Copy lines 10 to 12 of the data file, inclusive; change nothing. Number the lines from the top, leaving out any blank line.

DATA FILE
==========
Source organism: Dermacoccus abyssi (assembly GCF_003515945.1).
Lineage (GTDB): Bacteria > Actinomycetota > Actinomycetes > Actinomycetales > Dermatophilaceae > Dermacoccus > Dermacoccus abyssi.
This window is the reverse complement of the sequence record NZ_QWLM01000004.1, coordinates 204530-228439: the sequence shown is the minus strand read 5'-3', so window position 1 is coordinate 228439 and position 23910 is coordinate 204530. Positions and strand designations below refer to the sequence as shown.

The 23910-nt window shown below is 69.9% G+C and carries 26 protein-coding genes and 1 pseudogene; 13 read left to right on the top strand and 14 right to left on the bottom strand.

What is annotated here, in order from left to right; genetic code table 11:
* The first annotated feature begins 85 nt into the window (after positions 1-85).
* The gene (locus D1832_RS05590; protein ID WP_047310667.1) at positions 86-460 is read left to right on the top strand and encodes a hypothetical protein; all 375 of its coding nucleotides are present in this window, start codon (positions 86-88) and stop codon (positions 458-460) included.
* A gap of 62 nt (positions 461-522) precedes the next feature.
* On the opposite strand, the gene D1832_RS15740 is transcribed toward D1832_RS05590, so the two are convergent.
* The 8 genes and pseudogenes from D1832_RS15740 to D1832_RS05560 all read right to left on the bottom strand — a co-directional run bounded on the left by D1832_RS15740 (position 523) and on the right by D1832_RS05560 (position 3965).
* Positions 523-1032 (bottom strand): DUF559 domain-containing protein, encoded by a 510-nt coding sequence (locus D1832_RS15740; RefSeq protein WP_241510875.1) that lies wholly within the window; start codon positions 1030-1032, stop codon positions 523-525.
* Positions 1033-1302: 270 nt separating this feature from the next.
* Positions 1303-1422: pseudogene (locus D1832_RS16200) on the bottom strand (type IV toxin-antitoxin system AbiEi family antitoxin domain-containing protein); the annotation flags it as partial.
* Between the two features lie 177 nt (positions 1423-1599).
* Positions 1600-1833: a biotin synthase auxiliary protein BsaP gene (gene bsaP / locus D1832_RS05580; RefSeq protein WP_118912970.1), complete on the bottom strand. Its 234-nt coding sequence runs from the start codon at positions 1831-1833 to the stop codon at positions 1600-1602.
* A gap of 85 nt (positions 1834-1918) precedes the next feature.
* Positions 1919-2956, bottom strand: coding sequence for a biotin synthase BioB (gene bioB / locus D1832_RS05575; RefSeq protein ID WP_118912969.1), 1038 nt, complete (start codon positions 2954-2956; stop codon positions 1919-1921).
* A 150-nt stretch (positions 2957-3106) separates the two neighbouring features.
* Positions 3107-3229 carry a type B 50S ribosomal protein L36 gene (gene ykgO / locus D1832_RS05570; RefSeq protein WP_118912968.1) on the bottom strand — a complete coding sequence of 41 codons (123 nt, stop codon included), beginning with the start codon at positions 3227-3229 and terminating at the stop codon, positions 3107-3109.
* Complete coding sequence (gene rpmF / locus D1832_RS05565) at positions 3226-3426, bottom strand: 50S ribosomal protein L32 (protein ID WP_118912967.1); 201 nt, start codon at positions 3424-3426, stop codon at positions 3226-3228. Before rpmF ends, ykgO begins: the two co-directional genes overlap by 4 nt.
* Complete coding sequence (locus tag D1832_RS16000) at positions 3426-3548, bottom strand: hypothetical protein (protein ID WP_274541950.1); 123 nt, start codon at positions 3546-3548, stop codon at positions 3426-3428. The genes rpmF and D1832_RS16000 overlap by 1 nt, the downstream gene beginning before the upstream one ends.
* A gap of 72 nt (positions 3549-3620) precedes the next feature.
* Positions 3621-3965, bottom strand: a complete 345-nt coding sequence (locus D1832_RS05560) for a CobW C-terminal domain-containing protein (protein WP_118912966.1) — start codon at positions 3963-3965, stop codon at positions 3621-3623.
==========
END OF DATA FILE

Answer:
* The 8 genes and pseudogenes from D1832_RS15740 to D1832_RS05560 all read right to left on the bottom strand — a co-directional run bounded on the left by D1832_RS15740 (position 523) and on the right by D1832_RS05560 (position 3965).
* Positions 523-1032 (bottom strand): DUF559 domain-containing protein, encoded by a 510-nt coding sequence (locus D1832_RS15740; RefSeq protein WP_241510875.1) that lies wholly within the window; start codon positions 1030-1032, stop codon positions 523-525.
* Positions 1033-1302: 270 nt separating this feature from the next.